The MPC+MHE+OR algorithm is able to provide targeted glucose control without hypoglycemia in ideal (nominal case) and non-ideal (patient-model mismatch case) simulated patients. The MHE improves the performance of the algorithm in the presence of parametric variations and patient-model mismatch by computing the time-dependent, patient-specific values of the model parameter, insulin action on glucose uptake. This action allows the algorithm to match model predictions to measurements so it remains accurate despite changing patient dynamics. By providing a patient-specific solution to targeted glucose control without hypoglycemia, the MPC+MHE+OR algorithm has the potential to improve the safety and robustness of further randomized clinical trials of targeted glucose. Moreover, it can form the basis of closed-loop approaches to glucose homeostasis in ICU patients.

List of References

[1] Halpern et al. “Critical care medicine in the United States 2000–2005: An analysis of bed numbers, occupancy rates, payer mix, and costs.” Critical Care Medicine 38.1 (2010): 65-71.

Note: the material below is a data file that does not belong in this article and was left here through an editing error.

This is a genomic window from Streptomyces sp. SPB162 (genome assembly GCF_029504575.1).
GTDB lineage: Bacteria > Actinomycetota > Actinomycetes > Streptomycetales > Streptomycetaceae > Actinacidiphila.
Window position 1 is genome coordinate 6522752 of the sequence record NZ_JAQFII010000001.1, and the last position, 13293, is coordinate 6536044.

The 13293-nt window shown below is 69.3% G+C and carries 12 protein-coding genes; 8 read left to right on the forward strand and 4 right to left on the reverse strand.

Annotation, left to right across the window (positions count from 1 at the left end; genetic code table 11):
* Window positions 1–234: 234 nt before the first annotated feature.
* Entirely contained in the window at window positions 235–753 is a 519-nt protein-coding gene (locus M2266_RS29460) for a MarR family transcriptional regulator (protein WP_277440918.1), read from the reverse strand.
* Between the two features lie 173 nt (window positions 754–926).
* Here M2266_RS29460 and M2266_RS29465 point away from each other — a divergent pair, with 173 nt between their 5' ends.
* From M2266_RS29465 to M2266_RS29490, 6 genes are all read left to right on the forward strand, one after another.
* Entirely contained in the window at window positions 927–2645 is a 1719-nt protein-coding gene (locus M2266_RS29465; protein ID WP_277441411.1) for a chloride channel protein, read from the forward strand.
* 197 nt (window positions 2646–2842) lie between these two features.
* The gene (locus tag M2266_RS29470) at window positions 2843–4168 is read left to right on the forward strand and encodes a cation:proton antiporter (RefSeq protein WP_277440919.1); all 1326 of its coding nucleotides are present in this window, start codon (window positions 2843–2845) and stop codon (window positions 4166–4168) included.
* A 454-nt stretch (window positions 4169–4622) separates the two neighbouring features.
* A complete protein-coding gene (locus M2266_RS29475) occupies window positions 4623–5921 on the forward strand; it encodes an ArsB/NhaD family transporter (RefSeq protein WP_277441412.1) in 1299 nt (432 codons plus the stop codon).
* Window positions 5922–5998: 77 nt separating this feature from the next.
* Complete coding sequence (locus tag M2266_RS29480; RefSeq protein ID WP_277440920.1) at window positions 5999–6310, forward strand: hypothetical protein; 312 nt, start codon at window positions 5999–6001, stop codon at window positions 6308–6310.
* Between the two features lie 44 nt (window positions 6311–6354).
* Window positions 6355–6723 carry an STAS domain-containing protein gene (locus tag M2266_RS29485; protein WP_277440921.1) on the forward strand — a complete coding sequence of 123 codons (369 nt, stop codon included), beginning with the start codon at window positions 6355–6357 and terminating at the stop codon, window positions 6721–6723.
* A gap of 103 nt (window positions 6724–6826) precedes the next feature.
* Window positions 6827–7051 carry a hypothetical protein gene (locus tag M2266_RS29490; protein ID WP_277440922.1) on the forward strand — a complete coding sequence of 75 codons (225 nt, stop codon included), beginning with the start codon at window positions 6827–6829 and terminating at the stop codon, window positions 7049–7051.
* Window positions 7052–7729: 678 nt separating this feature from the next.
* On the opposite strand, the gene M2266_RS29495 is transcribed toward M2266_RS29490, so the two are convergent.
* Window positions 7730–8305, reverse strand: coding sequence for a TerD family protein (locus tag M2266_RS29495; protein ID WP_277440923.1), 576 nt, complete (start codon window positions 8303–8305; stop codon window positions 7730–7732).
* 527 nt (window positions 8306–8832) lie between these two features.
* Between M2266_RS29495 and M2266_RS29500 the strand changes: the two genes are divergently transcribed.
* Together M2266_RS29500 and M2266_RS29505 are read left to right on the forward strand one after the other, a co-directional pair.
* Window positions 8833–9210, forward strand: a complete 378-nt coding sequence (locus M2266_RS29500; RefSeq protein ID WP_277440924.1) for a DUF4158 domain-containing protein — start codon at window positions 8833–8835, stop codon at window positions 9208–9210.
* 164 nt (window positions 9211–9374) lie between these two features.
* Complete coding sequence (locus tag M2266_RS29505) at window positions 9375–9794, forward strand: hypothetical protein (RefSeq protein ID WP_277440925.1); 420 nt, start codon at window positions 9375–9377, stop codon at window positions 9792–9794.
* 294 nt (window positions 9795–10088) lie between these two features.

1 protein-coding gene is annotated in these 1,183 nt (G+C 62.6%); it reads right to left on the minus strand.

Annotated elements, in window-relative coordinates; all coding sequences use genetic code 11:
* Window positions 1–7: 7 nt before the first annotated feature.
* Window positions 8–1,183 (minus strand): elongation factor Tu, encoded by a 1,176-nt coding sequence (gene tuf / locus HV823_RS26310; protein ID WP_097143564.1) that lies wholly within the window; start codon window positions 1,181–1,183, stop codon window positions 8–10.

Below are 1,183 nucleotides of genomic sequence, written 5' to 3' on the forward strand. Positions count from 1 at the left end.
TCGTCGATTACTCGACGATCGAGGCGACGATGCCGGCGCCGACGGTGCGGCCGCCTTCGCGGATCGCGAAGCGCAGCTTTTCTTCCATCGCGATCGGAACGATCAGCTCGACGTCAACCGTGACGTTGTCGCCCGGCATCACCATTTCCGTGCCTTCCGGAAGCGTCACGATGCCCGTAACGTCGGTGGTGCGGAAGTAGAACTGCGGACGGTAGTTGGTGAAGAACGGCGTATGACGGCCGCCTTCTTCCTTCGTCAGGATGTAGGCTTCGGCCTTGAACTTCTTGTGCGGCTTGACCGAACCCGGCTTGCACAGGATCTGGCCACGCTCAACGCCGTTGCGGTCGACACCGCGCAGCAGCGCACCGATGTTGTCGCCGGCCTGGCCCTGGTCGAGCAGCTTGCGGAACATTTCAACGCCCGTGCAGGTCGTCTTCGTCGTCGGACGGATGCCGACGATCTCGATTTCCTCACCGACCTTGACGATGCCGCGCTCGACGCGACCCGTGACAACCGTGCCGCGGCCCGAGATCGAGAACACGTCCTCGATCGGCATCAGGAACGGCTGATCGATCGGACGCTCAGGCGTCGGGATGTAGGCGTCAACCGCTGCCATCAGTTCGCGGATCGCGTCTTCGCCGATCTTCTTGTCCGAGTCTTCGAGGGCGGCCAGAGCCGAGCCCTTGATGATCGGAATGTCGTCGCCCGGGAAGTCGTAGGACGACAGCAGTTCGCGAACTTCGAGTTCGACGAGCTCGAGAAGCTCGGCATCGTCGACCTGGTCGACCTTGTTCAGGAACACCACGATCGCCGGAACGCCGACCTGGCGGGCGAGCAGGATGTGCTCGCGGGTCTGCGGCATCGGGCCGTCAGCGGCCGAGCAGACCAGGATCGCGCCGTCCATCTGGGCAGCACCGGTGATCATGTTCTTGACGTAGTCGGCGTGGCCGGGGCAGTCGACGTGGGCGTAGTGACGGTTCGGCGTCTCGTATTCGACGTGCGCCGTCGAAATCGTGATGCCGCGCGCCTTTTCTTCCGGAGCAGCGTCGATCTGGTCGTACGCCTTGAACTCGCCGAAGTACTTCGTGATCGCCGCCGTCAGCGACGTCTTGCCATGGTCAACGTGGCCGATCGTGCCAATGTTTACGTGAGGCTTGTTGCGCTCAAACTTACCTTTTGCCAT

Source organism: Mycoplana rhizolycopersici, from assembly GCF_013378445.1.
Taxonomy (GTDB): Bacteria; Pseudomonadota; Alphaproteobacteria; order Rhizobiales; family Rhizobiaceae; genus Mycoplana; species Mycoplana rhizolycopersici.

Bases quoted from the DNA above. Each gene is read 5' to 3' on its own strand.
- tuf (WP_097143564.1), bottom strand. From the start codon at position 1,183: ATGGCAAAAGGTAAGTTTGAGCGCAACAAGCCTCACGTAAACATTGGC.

[2] Van den Berghe, G et al.  "Intensive Insulin Therapy in Critically Ill Patients." New England Journal of Medicine 345. (2001): 1359-1367.

[3] Krinsley, James Stephen. "Effect Of An Intensive Glucose Management Protocol On The Mortality Of Critically Ill Adult Patients." Mayo Clinic Proceedings 79.8 (2004): 992-1000.

[4] Meynaar IA et al. “Blood glucose amplitude variability as predictor for mortality in surgical and medical intensive care unit patients: a multicenter cohort study.” J Crit Care (2012). S0883-9441(11)00486-2 [pii];10.1016/j.jcrc.2011.11.004 [doi].

[5] Krinsley, James S. et al. “Mild hypoglycemia is independently associated with increased mortality in the critically ill.” Critical Care 15:R173 (2011)[6]. Roy, Anirban. Dynamic Modeling of Free Fatty Acid, Glucose, and Insulin during Rest and Exercise in Insulin Dependent Diabetes Mellitus Patients. Diss. University of Pittsburgh, 2008.